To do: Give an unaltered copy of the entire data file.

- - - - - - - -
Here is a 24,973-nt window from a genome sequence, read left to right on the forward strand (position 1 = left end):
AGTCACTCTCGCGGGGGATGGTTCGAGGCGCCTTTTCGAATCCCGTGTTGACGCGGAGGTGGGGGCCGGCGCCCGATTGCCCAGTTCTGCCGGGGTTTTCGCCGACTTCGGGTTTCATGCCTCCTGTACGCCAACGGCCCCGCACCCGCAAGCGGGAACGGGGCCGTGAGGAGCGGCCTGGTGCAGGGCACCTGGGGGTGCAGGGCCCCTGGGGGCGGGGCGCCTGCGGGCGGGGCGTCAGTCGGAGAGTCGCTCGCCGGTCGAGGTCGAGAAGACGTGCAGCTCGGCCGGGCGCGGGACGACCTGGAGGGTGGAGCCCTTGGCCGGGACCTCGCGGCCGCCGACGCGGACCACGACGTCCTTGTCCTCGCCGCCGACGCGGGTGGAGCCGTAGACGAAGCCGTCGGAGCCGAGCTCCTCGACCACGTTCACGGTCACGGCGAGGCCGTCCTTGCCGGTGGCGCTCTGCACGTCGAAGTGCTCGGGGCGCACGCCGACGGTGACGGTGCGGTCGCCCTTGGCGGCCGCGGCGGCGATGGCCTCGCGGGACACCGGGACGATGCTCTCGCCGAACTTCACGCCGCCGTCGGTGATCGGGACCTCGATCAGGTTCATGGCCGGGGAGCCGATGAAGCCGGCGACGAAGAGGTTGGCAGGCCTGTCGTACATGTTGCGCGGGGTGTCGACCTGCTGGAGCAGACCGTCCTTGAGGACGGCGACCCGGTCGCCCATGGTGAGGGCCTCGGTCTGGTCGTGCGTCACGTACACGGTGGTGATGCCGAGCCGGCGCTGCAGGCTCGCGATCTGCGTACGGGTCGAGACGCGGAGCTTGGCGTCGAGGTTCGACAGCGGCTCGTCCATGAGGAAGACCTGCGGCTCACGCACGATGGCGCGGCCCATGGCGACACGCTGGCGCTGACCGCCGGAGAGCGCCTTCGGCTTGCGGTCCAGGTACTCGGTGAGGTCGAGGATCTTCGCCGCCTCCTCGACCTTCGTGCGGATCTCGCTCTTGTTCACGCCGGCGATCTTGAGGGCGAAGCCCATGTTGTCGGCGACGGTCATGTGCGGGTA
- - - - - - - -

Here is a 24,973-nt window from a genome sequence, read left to right on the forward strand (position 1 = left end):
AGTCACTCTCGCGGGGGATGGTTCGAGGCGCCTTTTCGAATCCCGTGTTGACGCGGAGGTGGGGGCCGGCGCCCGATTGCCCAGTTCTGCCGGGGTTTTCGCCGACTTCGGGTTTCATGCCTCCTGTACGCCAACGGCCCCGCACCCGCAAGCGGGAACGGGGCCGTGAGGAGCGGCCTGGTGCAGGGCACCTGGGGGTGCAGGGCCCCTGGGGGCGGGGCGCCTGCGGGCGGGGCGTCAGTCGGAGAGTCGCTCGCCGGTCGAGGTCGAGAAGACGTGCAGCTCGGCCGGGCGCGGGACGACCTGGAGGGTGGAGCCCTTGGCCGGGACCTCGCGGCCGCCGACGCGGACCACGACGTCCTTGTCCTCGCCGCCGACGCGGGTGGAGCCGTAGACGAAGCCGTCGGAGCCGAGCTCCTCGACCACGTTCACGGTCACGGCGAGGCCGTCCTTGCCGGTGGCGCTCTGCACGTCGAAGTGCTCGGGGCGCACGCCGACGGTGACGGTGCGGTCGCCCTTGGCGGCCGCGGCGGCGATGGCCTCGCGGGACACCGGGACGATGCTCTCGCCGAACTTCACGCCGCCGTCGGTGATCGGGACCTCGATCAGGTTCATGGCCGGGGAGCCGATGAAGCCGGCGACGAAGAGGTTGGCAGGCCTGTCGTACATGTTGCGCGGGGTGTCGACCTGCTGGAGCAGACCGTCCTTGAGGACGGCGACCCGGTCGCCCATGGTGAGGGCCTCGGTCTGGTCGTGCGTCACGTACACGGTGGTGATGCCGAGCCGGCGCTGCAGGCTCGCGATCTGCGTACGGGTCGAGACGCGGAGCTTGGCGTCGAGGTTCGACAGCGGCTCGTCCATGAGGAAGACCTGCGGCTCACGCACGATGGCGCGGCCCATGGCGACACGCTGGCGCTGACCGCCGGAGAGCGCCTTCGGCTTGCGGTCCAGGTACTCGGTGAGGTCGAGGATCTTCGCCGCCTCCTCGACCTTCGTGCGGATCTCGCTCTTGTTCACGCCGGCGATCTTGAGGGCGAAGCCCATGTTGTCGGCGACGGTCATGTGCGGGTA